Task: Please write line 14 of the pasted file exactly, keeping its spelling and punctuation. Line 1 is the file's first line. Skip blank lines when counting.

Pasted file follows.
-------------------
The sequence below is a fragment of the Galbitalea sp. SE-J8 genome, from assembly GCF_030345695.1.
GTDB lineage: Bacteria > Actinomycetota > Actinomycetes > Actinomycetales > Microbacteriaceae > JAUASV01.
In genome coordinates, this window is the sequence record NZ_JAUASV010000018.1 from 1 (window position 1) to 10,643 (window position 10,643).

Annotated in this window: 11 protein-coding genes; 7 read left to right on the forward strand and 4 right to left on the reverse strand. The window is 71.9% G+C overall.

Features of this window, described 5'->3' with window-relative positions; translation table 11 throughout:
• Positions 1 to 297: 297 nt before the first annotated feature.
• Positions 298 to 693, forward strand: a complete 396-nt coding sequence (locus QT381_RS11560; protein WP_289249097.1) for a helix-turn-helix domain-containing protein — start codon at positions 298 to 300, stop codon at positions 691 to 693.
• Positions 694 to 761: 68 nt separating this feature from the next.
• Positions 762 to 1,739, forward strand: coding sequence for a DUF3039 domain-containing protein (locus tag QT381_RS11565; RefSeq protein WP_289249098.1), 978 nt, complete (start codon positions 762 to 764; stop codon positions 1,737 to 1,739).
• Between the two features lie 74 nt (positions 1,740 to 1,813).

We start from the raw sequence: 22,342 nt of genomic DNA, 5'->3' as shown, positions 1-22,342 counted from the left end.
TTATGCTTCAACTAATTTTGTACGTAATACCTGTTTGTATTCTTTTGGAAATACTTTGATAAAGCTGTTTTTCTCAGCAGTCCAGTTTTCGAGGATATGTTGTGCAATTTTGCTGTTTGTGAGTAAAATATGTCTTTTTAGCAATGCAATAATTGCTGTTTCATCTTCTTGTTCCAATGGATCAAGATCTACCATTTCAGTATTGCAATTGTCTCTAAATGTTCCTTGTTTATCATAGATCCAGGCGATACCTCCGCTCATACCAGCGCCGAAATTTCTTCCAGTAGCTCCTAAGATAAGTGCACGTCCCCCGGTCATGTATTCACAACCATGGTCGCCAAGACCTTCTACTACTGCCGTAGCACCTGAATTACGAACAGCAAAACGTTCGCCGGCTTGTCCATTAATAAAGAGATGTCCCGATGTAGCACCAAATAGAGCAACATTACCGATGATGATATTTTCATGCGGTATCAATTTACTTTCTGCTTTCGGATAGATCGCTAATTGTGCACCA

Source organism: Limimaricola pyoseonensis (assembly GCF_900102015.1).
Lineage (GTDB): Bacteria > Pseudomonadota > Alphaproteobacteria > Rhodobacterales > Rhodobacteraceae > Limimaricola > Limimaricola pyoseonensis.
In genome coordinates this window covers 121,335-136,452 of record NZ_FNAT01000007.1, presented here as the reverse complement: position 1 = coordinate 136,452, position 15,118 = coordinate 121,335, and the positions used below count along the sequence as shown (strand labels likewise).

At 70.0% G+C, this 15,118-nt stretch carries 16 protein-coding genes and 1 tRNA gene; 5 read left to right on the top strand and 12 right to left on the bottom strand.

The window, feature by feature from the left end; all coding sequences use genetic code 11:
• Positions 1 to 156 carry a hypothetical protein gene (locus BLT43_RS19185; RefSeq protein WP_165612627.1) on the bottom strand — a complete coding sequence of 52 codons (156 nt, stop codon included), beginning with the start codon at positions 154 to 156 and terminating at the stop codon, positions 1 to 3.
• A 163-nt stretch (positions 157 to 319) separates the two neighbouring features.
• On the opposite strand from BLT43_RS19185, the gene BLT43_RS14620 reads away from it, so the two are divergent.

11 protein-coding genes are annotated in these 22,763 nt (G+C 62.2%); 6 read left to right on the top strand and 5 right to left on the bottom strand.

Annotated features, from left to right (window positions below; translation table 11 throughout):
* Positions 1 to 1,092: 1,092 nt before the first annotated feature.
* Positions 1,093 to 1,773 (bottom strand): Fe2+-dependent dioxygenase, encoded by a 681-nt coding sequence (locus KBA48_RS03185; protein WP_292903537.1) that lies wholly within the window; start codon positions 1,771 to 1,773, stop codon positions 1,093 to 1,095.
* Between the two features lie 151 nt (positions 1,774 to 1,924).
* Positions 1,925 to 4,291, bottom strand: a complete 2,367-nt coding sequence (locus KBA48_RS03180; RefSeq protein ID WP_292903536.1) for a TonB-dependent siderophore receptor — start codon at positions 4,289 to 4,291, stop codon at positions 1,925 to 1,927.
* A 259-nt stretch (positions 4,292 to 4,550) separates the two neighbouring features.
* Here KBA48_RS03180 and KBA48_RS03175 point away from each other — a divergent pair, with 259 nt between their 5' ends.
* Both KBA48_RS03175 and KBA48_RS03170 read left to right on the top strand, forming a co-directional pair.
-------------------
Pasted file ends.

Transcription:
Lineage (GTDB): Bacteria > Pseudomonadota > Alphaproteobacteria > Rhodobacterales > Rhodobacteraceae > Limimaricola > Limimaricola pyoseonensis.